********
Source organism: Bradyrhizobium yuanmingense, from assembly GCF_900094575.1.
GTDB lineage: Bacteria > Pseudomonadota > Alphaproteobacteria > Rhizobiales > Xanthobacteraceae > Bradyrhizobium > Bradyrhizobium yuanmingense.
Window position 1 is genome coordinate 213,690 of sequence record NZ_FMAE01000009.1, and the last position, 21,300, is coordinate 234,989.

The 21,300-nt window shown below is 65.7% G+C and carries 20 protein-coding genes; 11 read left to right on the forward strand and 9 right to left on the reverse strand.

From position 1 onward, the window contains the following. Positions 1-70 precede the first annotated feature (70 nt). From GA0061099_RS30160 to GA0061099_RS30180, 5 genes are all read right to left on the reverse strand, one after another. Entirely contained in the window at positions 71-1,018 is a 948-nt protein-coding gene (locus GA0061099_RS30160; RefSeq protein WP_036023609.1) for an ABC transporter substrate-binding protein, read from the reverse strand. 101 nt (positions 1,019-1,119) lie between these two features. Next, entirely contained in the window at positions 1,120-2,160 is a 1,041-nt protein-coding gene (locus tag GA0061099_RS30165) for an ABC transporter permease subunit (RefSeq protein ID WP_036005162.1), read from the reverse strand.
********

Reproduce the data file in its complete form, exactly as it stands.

Source organism: Bradyrhizobium yuanmingense, from assembly GCF_900094575.1.
GTDB lineage: Bacteria > Pseudomonadota > Alphaproteobacteria > Rhizobiales > Xanthobacteraceae > Bradyrhizobium > Bradyrhizobium yuanmingense.
Window position 1 is genome coordinate 213,690 of sequence record NZ_FMAE01000009.1, and the last position, 21,300, is coordinate 234,989.

The 21,300-nt window shown below is 65.7% G+C and carries 20 protein-coding genes; 11 read left to right on the forward strand and 9 right to left on the reverse strand.

From position 1 onward, the window contains the following. Positions 1-70 precede the first annotated feature (70 nt). From GA0061099_RS30160 to GA0061099_RS30180, 5 genes are all read right to left on the reverse strand, one after another. Entirely contained in the window at positions 71-1,018 is a 948-nt protein-coding gene (locus GA0061099_RS30160; RefSeq protein WP_036023609.1) for an ABC transporter substrate-binding protein, read from the reverse strand. 101 nt (positions 1,019-1,119) lie between these two features. Next, entirely contained in the window at positions 1,120-2,160 is a 1,041-nt protein-coding gene (locus tag GA0061099_RS30165) for an ABC transporter permease subunit (RefSeq protein ID WP_036005162.1), read from the reverse strand.